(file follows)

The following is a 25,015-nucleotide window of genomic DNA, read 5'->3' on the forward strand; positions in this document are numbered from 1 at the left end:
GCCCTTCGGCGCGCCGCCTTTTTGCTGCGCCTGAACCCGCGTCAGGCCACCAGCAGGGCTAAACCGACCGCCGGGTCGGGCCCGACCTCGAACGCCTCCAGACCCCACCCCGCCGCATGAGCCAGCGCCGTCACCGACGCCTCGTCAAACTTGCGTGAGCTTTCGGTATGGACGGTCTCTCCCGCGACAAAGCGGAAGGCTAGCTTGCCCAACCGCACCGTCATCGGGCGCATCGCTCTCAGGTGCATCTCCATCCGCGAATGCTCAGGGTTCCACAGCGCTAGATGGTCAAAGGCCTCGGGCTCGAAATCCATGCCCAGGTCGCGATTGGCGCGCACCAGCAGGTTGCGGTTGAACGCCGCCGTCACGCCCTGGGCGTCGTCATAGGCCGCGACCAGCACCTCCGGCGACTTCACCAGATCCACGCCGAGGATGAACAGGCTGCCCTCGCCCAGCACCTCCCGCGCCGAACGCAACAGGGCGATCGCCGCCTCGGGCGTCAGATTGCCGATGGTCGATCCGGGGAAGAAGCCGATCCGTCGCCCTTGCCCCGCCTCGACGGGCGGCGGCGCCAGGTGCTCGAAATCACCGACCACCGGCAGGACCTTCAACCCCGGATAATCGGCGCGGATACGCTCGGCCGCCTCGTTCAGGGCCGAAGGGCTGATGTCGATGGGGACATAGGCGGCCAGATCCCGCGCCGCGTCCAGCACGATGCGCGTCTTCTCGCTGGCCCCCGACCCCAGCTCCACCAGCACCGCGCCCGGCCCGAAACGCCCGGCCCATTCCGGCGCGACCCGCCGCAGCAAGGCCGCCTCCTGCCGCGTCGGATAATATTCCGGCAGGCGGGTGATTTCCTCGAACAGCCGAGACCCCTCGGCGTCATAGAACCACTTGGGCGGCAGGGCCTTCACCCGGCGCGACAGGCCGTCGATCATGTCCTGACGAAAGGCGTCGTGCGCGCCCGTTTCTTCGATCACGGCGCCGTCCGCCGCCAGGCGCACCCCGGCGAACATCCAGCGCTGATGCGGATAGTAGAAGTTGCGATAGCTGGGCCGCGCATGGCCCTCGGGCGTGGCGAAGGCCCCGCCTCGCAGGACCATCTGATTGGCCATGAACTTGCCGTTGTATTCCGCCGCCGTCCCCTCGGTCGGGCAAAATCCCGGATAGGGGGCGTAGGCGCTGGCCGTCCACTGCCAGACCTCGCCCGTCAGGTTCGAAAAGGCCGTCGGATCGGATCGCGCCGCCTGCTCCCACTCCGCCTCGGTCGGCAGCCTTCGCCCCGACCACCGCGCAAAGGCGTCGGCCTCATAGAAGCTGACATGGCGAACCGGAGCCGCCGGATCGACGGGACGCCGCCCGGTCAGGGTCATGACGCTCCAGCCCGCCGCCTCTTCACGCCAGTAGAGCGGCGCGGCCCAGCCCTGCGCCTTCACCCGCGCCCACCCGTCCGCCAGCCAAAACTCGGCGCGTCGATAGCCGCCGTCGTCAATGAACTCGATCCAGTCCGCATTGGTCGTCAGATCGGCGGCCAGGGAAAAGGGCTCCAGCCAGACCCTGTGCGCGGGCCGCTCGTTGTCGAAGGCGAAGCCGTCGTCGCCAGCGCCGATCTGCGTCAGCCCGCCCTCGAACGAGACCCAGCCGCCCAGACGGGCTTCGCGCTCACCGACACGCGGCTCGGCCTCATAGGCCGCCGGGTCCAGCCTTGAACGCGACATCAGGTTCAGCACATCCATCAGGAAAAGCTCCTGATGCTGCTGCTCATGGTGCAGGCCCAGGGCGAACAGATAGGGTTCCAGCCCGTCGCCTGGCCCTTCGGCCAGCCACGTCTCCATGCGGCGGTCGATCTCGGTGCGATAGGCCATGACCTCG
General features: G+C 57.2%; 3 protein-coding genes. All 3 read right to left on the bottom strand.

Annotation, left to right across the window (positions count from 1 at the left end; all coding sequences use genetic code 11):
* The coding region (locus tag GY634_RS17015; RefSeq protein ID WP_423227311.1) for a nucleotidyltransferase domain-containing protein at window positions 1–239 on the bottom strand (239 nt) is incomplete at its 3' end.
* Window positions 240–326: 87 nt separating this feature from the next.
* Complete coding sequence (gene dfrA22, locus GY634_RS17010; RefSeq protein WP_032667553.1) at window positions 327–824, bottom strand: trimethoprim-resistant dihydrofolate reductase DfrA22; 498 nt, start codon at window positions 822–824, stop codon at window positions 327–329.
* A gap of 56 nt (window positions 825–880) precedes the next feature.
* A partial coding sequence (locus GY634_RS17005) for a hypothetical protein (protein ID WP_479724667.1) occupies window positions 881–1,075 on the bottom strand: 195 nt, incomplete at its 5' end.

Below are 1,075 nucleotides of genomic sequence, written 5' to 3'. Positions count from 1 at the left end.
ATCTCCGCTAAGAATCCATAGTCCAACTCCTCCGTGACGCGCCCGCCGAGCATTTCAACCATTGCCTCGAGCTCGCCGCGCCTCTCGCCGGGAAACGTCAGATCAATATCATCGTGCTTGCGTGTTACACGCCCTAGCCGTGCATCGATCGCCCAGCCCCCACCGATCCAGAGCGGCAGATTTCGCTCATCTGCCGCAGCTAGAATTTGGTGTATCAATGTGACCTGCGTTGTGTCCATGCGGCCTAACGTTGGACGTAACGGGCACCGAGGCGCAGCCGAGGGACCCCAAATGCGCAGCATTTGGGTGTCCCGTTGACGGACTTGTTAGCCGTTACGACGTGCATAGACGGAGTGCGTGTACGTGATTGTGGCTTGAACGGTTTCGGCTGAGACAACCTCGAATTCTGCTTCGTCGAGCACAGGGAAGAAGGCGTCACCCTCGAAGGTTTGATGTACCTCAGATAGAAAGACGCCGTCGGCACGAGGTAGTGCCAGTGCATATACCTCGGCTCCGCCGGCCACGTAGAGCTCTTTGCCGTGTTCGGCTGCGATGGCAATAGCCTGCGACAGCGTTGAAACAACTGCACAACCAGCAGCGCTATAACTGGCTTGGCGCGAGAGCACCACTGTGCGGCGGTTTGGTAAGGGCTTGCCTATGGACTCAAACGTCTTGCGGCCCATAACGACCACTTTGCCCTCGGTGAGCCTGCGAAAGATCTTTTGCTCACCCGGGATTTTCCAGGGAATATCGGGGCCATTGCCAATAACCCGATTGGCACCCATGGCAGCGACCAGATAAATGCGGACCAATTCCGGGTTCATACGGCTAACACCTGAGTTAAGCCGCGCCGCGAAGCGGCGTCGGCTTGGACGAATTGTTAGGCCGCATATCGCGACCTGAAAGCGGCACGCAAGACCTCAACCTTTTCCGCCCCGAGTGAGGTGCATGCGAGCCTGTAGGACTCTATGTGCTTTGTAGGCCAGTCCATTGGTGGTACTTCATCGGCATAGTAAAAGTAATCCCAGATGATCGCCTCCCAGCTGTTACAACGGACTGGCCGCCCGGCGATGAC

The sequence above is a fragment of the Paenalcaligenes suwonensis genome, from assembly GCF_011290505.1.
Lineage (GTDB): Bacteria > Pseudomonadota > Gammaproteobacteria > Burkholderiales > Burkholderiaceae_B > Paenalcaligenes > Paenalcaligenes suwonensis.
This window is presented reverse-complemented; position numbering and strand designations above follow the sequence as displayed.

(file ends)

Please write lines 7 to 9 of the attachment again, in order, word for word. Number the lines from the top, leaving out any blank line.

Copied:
* Complete coding sequence (gene dfrA22, locus GY634_RS17010; RefSeq protein WP_032667553.1) at window positions 327–824, bottom strand: trimethoprim-resistant dihydrofolate reductase DfrA22; 498 nt, start codon at window positions 822–824, stop codon at window positions 327–329.
* A gap of 56 nt (window positions 825–880) precedes the next feature.
* A partial coding sequence (locus GY634_RS17005) for a hypothetical protein (protein ID WP_479724667.1) occupies window positions 881–1,075 on the bottom strand: 195 nt, incomplete at its 5' end.